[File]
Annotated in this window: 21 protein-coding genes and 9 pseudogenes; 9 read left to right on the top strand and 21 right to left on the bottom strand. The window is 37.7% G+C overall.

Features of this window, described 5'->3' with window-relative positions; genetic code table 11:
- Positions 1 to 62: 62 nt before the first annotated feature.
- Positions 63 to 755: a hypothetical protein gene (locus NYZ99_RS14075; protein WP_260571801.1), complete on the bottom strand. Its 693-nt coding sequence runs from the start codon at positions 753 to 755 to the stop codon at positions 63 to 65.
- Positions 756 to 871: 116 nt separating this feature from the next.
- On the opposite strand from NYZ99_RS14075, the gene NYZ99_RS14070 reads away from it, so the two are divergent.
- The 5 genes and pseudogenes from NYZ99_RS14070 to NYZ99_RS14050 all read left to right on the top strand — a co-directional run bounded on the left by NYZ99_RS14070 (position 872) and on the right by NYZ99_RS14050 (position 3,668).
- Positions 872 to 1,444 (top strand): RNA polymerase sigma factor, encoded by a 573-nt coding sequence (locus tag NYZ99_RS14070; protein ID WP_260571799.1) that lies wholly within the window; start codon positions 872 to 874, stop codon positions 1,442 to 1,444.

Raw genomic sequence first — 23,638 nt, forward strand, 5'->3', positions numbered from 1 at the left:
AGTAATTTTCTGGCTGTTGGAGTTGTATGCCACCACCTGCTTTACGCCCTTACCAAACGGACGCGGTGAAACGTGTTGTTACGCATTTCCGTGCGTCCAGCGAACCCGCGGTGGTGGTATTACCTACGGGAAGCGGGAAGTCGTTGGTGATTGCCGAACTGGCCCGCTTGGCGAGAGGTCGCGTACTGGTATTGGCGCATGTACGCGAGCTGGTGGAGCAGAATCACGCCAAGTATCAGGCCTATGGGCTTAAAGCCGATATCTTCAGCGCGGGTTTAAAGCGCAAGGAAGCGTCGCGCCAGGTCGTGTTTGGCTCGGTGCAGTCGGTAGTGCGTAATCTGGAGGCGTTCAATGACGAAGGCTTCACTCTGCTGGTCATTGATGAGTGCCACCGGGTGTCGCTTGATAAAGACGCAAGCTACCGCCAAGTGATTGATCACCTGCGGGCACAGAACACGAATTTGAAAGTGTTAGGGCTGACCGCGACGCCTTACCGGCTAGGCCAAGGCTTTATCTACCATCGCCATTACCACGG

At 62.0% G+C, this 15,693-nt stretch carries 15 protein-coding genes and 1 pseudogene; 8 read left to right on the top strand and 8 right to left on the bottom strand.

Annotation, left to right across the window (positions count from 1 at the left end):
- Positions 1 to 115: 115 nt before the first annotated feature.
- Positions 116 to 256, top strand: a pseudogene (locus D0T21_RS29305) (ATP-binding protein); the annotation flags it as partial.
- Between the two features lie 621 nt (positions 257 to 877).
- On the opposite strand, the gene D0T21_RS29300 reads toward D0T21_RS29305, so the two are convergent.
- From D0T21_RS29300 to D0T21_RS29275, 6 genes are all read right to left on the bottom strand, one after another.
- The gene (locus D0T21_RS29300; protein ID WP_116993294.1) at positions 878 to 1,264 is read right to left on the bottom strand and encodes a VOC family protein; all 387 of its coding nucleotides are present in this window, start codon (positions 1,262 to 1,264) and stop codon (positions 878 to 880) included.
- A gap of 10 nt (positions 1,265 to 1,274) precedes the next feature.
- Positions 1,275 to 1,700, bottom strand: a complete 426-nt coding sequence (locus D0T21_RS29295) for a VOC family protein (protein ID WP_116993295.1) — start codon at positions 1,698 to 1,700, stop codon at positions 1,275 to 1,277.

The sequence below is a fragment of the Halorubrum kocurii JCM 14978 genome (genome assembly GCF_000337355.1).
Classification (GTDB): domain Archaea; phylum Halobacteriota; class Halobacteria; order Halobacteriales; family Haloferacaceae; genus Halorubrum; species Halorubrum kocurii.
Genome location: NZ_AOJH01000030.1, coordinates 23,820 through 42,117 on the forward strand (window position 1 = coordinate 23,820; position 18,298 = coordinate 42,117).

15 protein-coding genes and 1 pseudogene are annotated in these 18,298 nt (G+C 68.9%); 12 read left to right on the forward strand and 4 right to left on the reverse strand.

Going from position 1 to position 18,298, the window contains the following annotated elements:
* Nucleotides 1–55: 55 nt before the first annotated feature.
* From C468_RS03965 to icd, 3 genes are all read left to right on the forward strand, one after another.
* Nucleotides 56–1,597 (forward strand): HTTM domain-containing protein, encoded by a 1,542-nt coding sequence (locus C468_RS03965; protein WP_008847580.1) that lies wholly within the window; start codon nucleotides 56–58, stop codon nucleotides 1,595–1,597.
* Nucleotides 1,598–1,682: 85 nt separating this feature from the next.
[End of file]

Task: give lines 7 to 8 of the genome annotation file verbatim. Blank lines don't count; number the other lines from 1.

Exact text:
- The 5 genes and pseudogenes from NYZ99_RS14070 to NYZ99_RS14050 all read left to right on the top strand — a co-directional run bounded on the left by NYZ99_RS14070 (position 872) and on the right by NYZ99_RS14050 (position 3,668).
- Positions 872 to 1,444 (top strand): RNA polymerase sigma factor, encoded by a 573-nt coding sequence (locus tag NYZ99_RS14070; protein ID WP_260571799.1) that lies wholly within the window; start codon positions 872 to 874, stop codon positions 1,442 to 1,444.